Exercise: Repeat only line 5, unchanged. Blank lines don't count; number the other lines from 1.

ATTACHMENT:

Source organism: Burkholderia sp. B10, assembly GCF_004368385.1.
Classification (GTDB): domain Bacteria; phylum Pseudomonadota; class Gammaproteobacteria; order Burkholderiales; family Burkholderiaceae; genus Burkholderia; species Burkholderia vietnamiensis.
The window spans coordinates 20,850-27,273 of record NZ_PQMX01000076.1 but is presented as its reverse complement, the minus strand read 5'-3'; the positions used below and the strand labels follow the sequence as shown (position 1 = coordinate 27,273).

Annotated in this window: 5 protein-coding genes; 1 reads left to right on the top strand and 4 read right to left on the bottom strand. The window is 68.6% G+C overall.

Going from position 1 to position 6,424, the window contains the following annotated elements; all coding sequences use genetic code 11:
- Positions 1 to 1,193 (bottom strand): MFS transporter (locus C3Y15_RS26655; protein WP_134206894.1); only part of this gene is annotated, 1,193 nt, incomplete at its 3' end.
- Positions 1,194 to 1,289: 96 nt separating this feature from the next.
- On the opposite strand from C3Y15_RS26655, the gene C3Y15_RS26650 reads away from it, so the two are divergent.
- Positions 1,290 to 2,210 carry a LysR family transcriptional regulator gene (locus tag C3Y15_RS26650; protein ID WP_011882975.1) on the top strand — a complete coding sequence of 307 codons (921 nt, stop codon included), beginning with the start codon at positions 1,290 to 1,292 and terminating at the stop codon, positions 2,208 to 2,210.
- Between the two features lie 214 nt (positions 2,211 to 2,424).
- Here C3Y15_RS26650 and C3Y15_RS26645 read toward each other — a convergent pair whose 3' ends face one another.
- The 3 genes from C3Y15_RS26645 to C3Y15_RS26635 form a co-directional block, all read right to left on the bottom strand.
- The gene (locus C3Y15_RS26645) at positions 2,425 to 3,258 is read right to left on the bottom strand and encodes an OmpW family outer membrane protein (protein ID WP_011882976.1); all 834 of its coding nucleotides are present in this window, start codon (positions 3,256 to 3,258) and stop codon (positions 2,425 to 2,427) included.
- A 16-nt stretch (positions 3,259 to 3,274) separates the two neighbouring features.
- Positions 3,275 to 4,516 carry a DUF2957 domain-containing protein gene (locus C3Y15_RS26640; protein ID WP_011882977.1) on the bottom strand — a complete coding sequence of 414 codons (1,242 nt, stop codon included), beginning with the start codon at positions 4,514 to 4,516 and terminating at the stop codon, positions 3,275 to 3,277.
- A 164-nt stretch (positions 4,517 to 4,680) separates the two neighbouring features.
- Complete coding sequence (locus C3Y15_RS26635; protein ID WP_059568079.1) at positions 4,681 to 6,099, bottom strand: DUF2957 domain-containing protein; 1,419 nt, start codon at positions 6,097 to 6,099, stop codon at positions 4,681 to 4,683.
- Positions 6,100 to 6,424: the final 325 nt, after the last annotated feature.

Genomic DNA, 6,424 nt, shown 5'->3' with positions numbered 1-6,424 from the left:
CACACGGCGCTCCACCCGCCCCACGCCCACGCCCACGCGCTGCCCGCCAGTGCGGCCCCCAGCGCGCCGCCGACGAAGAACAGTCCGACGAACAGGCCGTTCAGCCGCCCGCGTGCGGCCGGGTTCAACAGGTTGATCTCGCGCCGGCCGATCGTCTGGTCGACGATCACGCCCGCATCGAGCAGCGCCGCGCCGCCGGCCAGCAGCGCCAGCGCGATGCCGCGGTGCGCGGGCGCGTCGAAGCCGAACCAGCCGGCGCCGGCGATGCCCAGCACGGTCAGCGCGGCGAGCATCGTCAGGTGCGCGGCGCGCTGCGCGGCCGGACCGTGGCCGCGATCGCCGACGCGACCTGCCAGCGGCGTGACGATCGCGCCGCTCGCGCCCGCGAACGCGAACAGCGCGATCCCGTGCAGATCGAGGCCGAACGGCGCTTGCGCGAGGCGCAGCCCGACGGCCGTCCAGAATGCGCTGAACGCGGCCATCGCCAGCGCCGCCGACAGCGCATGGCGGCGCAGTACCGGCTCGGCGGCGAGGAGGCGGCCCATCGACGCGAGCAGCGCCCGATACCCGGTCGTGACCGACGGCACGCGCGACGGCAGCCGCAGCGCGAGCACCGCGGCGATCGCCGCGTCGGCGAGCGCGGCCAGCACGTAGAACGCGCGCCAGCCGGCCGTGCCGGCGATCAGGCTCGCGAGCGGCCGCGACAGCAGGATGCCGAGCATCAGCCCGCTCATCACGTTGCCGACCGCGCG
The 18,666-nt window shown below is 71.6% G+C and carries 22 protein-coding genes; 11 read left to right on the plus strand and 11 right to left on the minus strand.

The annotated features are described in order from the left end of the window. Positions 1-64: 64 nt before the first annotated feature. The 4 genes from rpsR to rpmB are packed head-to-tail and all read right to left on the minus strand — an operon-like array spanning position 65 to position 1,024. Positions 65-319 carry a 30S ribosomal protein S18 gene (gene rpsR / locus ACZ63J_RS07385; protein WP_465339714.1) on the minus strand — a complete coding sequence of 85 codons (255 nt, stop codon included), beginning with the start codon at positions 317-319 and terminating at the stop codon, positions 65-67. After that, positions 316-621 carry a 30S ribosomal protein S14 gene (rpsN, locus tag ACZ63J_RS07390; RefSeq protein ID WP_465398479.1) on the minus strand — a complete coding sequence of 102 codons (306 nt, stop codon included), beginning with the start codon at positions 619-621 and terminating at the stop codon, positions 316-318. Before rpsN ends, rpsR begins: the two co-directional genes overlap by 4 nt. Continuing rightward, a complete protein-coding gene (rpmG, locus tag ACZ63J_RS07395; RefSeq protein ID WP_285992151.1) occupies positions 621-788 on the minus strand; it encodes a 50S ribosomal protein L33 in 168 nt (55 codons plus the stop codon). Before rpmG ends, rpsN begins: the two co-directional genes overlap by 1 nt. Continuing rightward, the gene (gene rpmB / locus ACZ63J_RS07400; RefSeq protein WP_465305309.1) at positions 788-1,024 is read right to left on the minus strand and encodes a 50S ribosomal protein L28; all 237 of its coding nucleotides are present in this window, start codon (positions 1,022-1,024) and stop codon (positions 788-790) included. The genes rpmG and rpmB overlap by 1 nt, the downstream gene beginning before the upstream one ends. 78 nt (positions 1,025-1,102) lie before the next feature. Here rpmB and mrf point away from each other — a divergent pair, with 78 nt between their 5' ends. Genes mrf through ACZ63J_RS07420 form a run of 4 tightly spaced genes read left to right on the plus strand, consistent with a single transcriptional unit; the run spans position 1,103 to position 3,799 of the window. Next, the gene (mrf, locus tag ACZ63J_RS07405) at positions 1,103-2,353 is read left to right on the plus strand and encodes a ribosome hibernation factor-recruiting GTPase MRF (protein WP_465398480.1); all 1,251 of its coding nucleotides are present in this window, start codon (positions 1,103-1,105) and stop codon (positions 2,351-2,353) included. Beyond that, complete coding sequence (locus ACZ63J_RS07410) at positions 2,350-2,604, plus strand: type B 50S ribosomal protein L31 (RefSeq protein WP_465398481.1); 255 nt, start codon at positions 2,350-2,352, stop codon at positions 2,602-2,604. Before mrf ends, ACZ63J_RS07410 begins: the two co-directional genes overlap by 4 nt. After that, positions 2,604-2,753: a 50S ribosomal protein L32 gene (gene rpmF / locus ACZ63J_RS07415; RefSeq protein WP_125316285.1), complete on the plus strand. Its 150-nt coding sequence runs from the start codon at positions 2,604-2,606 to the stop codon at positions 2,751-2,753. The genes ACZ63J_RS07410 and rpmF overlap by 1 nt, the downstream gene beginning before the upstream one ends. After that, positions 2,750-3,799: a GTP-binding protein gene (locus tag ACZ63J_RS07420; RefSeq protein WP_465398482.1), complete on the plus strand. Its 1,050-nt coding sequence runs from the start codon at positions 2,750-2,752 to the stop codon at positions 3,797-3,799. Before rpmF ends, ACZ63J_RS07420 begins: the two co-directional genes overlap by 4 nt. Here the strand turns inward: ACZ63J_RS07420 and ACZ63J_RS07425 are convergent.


Going from position 1 to position 6,424, the window contains the following annotated elements; all coding sequences use genetic code 11: